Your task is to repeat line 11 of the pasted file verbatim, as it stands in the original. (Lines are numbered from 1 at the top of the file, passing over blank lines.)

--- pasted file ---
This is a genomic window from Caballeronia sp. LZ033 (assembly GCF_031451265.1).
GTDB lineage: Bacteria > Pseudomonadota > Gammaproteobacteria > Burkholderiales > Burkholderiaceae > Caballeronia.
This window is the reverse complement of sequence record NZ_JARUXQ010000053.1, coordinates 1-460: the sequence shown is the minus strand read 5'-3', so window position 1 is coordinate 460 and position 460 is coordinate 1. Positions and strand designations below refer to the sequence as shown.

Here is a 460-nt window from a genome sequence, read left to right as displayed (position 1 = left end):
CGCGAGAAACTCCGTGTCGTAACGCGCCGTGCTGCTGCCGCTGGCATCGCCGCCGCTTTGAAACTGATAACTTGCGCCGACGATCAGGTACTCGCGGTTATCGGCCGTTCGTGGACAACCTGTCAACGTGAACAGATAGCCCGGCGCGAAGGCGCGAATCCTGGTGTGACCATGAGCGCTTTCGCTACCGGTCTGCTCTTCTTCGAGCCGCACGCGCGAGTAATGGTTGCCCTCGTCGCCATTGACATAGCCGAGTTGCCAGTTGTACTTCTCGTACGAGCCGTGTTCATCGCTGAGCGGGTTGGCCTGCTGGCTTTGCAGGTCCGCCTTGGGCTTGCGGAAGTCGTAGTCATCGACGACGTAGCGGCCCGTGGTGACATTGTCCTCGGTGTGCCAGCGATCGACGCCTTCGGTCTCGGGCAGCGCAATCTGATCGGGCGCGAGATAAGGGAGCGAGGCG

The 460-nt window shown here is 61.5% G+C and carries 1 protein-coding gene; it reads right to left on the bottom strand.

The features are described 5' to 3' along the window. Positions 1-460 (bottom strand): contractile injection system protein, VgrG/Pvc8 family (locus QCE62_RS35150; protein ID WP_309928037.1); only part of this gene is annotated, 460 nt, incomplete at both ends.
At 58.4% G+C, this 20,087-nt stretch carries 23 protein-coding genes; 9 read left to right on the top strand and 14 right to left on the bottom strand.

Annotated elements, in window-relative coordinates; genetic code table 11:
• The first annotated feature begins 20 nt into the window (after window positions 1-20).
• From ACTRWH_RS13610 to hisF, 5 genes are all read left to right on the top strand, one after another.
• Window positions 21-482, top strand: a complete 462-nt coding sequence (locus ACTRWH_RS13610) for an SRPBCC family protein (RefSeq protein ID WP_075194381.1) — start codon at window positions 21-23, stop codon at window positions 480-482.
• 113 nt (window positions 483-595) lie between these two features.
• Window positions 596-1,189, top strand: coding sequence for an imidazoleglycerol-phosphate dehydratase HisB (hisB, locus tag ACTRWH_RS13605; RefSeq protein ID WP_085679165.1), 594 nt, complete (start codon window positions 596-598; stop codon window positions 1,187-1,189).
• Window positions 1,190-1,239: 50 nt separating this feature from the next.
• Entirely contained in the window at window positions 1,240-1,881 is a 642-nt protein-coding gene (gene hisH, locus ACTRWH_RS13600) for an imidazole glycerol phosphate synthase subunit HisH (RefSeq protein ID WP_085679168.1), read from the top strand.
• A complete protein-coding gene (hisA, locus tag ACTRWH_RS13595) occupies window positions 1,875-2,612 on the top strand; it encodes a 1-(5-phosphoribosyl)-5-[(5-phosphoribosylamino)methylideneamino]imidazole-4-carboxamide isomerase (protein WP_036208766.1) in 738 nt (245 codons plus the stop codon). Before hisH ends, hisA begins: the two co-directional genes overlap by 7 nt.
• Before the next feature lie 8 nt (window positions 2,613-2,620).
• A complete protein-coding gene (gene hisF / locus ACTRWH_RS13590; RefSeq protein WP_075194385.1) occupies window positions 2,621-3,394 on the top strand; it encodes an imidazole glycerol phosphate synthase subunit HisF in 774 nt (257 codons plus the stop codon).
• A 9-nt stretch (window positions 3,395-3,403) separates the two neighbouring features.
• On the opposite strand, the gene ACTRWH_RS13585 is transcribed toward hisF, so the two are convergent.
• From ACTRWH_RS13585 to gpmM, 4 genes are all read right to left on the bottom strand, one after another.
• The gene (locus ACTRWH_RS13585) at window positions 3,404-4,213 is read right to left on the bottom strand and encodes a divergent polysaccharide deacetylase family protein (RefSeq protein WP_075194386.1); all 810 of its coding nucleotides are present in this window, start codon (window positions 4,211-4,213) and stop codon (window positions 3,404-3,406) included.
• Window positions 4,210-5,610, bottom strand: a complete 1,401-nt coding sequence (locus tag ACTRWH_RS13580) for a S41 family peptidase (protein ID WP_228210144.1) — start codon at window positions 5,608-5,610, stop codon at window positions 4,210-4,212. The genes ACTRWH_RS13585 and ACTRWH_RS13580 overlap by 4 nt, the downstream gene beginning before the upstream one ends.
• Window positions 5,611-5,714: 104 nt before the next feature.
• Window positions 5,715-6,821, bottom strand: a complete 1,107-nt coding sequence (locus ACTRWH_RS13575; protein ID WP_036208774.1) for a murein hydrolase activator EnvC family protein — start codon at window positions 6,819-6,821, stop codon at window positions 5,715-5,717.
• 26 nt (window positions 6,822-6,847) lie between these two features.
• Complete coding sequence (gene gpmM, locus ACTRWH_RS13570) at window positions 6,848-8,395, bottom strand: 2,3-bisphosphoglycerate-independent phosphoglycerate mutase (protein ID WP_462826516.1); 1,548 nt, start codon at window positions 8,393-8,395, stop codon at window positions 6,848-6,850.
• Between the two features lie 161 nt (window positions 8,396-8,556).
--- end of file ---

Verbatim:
• From ACTRWH_RS13610 to hisF, 5 genes are all read left to right on the top strand, one after another.